Group has a bias in favor of progressive presidents
Re: "More grade inflation for the president," July 7
The Siena Research Institute's latest presidential "survey" is notable only for its shameless favoritism of "progressive" presidents at the expense of historical accuracy. For example, of the top 16 presidents, 12 are Democrats. Only four Republicans -- Teddy Roosevelt, Abraham Lincoln, Dwight Eisenhower and Ronald Reagan -- are in the top 20.
Reagan's ranking is perhaps the most suspect. In seven major surveys since 2000, Reagan's mean ranking is No. 7. However, the average SRI ranking is No. 17.
Presidential legacies generally don't develop for 10 to 15 years after a president leaves office. Yet this survey ranks President Obama (No. 15) and former President George W. Bush (No. 39) less than two years after Obama took office. The effects of both tenures are still in flux, making current assessments arbitrary and endlessly distortable.
Such surveys are supposed to educate, but SRI chose only to promote totemic leaders of its ideological preferences.
Mark E. Quartullo
Excessive energy demands will eventually kill off bears
Re: "Leaving the lights on won't actually kill a polar bear," July 4
Meghan Cox Gurdon is right. It is our collective demand for light, heat, air conditioning, refrigeration and mobility that is increasing the carbon dioxide content of the atmosphere, which in turn is predicted to increase temperatures enough to melt the polar ice sheets and result in the extinction of the polar bears.
It is nice to reassure the little girl that she isn't killing bears when she turns on the lights. Of course, she may feel a little betrayed when the ice actually does melt and the bears die off. It is too easy to dismiss global warming as "adult hysteria." We know that carbon dioxide captures heat in the atmosphere and that burning coal, oil and natural gas emits carbon dioxide. We also know that we will need to replace fossil fuels with renewable energy, conservation and efficiency as fossil energy enters its inevitable decline.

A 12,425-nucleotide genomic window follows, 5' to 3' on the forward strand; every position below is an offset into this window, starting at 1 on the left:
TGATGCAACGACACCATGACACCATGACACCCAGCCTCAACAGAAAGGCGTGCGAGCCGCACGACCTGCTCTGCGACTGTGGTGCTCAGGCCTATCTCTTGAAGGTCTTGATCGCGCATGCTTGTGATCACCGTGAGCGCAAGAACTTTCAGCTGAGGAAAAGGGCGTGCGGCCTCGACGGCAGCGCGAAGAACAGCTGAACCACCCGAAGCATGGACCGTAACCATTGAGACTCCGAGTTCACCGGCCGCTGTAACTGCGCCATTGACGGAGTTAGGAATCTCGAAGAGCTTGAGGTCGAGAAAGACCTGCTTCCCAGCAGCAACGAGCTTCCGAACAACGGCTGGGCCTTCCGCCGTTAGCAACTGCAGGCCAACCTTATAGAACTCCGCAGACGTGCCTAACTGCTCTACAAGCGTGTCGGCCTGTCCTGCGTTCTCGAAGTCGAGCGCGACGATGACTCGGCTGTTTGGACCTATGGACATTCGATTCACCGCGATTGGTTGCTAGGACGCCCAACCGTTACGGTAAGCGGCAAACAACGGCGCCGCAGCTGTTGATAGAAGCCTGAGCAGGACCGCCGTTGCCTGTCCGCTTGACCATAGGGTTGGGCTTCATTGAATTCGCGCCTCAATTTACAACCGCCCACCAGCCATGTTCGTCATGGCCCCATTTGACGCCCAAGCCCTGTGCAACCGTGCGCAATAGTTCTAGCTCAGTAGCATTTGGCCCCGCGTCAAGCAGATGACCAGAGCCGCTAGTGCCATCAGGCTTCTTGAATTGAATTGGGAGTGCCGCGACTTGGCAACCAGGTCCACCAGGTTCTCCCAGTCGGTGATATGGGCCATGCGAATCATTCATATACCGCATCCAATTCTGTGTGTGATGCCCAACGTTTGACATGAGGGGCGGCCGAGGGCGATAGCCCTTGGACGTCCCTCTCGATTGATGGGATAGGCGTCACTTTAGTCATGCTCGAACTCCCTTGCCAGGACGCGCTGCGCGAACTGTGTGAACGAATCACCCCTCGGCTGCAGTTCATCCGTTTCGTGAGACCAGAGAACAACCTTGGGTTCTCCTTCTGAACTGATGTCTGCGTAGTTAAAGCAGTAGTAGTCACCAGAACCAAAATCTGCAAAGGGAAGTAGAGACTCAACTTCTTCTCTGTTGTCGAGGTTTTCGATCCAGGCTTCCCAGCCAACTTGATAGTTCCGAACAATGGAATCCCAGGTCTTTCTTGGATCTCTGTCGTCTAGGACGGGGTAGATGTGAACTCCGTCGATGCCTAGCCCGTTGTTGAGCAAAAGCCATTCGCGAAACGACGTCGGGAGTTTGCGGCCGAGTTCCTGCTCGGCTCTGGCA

Perhaps Cox Gurdon is right that we shouldn't scare little children about global warming. But if we are to assure them that nothing is wrong, then we should be working hard to ensure that we are solving the problem.
We've been 'voting the bums out' for 200 years
Americans have always viewed the next round of elections as the place to right any wrongs and correct any dissatisfactions with our government. They can hardly wait until November to cast their votes against the current group of elected officials for their uncontrolled spending, corporate bailouts and takeovers and perceived corruption, and lay their hopes and dreams at the feet of the next cast of characters to be sworn in to control their future.
This time, we tell ourselves, we are going to throw out the bums who betrayed our trust and will only vote for those who promise to defend the Constitution.
Will it be different this time? I doubt it. We've been playing musical chairs with political parties and their candidates for two centuries, but each election seems to draw America closer to her demise, rather than restoring her to her former glory.
Maybe there is something inherently wrong with our system. Or maybe George Washington was right when he warned us not to allow political parties to have any part of our republic.
Dennis Kolb Sr.
Clear Spring, Md.